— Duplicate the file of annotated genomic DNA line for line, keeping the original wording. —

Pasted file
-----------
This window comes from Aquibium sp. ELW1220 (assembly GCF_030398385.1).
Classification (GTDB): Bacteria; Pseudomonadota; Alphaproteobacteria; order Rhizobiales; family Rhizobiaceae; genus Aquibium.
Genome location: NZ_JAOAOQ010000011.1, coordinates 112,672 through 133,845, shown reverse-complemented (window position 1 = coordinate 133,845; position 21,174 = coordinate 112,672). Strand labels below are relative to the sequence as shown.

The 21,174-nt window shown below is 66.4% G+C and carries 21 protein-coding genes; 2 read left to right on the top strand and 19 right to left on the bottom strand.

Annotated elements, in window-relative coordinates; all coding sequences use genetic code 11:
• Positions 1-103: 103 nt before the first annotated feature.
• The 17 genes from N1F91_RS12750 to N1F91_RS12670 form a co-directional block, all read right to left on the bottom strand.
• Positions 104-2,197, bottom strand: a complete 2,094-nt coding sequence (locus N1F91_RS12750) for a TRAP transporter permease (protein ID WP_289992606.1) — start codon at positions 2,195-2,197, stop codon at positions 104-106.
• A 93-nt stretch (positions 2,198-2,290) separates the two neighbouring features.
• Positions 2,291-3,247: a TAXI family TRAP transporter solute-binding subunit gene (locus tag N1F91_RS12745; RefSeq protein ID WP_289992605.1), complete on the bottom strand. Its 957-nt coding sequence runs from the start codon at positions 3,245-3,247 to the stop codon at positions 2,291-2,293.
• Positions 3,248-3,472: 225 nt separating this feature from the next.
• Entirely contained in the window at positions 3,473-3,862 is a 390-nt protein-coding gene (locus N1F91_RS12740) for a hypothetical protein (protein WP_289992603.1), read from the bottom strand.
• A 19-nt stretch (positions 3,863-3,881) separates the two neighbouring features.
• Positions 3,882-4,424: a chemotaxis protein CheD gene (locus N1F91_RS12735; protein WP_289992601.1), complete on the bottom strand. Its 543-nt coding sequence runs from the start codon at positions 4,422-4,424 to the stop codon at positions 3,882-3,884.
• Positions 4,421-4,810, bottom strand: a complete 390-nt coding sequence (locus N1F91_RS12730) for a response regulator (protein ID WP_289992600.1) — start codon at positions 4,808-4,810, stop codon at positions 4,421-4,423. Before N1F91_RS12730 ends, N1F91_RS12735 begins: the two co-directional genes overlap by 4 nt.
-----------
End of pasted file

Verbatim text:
This window comes from Aquibium sp. ELW1220 (assembly GCF_030398385.1).
Classification (GTDB): Bacteria; Pseudomonadota; Alphaproteobacteria; order Rhizobiales; family Rhizobiaceae; genus Aquibium.
Genome location: NZ_JAOAOQ010000011.1, coordinates 112,672 through 133,845, shown reverse-complemented (window position 1 = coordinate 133,845; position 21,174 = coordinate 112,672). Strand labels below are relative to the sequence as shown.

The 21,174-nt window shown below is 66.4% G+C and carries 21 protein-coding genes; 2 read left to right on the top strand and 19 right to left on the bottom strand.

Annotated elements, in window-relative coordinates; all coding sequences use genetic code 11:
• Positions 1-103: 103 nt before the first annotated feature.
• The 17 genes from N1F91_RS12750 to N1F91_RS12670 form a co-directional block, all read right to left on the bottom strand.
• Positions 104-2,197, bottom strand: a complete 2,094-nt coding sequence (locus N1F91_RS12750) for a TRAP transporter permease (protein ID WP_289992606.1) — start codon at positions 2,195-2,197, stop codon at positions 104-106.
• A 93-nt stretch (positions 2,198-2,290) separates the two neighbouring features.
• Positions 2,291-3,247: a TAXI family TRAP transporter solute-binding subunit gene (locus tag N1F91_RS12745; RefSeq protein ID WP_289992605.1), complete on the bottom strand. Its 957-nt coding sequence runs from the start codon at positions 3,245-3,247 to the stop codon at positions 2,291-2,293.
• Positions 3,248-3,472: 225 nt separating this feature from the next.
• Entirely contained in the window at positions 3,473-3,862 is a 390-nt protein-coding gene (locus N1F91_RS12740) for a hypothetical protein (protein WP_289992603.1), read from the bottom strand.
• A 19-nt stretch (positions 3,863-3,881) separates the two neighbouring features.
• Positions 3,882-4,424: a chemotaxis protein CheD gene (locus N1F91_RS12735; protein WP_289992601.1), complete on the bottom strand. Its 543-nt coding sequence runs from the start codon at positions 4,422-4,424 to the stop codon at positions 3,882-3,884.
• Positions 4,421-4,810, bottom strand: a complete 390-nt coding sequence (locus N1F91_RS12730) for a response regulator (protein ID WP_289992600.1) — start codon at positions 4,808-4,810, stop codon at positions 4,421-4,423. Before N1F91_RS12730 ends, N1F91_RS12735 begins: the two co-directional genes overlap by 4 nt.